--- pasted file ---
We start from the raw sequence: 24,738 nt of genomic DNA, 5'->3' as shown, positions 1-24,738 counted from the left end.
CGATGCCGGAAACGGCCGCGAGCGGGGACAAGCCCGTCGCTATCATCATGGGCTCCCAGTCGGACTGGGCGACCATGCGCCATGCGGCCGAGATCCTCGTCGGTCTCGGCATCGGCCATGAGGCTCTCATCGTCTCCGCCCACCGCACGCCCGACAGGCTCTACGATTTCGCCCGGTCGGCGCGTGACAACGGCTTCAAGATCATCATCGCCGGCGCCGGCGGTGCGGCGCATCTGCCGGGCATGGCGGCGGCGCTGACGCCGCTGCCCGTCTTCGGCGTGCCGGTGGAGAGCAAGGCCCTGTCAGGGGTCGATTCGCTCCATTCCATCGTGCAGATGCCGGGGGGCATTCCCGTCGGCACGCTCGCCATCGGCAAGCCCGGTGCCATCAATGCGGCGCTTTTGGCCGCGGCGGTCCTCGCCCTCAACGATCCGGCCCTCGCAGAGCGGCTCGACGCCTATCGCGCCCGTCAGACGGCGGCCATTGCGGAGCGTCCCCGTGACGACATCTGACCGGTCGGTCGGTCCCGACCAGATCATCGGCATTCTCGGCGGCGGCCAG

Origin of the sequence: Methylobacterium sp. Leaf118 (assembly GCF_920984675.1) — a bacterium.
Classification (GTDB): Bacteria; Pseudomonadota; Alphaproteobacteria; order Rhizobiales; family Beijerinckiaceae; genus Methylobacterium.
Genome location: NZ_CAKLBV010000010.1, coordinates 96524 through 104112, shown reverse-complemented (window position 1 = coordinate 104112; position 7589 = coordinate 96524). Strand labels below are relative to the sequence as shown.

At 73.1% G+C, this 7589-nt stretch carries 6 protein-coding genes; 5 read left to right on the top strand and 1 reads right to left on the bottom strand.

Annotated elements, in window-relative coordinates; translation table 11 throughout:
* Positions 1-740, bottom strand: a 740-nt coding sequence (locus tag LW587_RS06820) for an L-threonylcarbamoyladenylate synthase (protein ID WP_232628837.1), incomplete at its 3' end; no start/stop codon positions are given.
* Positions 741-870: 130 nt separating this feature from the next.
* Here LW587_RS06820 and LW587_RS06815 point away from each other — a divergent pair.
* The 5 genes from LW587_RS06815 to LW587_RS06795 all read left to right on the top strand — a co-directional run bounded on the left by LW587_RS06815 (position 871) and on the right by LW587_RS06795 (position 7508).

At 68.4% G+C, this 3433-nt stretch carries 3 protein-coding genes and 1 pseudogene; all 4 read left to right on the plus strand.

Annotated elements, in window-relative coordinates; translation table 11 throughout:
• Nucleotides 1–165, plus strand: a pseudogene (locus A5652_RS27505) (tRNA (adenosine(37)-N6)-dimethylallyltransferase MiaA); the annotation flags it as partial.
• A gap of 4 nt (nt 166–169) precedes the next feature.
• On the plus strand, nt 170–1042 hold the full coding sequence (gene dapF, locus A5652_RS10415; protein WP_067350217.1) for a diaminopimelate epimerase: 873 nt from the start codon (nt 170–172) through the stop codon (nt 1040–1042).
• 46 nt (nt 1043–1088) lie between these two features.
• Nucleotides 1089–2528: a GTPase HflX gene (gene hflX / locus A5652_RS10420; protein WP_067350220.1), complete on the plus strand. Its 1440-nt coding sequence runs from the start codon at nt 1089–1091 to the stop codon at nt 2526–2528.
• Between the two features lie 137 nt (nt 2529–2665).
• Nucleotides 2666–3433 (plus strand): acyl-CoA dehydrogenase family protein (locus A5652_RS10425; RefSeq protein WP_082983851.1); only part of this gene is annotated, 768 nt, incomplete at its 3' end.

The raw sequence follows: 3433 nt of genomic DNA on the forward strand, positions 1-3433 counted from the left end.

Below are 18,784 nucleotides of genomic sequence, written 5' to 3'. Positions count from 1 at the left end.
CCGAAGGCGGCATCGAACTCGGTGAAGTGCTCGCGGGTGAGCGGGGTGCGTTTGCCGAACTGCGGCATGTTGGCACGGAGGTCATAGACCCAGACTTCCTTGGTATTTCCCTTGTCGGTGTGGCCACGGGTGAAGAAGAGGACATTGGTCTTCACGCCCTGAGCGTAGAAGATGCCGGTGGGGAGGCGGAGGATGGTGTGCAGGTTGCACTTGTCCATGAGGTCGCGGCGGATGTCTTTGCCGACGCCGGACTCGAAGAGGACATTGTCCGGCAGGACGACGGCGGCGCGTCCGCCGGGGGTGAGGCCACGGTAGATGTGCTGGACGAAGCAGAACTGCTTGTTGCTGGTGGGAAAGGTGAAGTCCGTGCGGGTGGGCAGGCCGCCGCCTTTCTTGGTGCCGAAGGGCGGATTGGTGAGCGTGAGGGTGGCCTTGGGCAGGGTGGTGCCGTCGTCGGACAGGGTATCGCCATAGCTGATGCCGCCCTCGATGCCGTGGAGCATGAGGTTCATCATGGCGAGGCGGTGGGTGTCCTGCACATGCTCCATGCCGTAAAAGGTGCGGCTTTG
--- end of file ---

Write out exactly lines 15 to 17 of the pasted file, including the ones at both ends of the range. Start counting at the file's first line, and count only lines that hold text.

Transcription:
• A gap of 4 nt (nt 166–169) precedes the next feature.
• On the plus strand, nt 170–1042 hold the full coding sequence (gene dapF, locus A5652_RS10415; protein WP_067350217.1) for a diaminopimelate epimerase: 873 nt from the start codon (nt 170–172) through the stop codon (nt 1040–1042).
• 46 nt (nt 1043–1088) lie between these two features.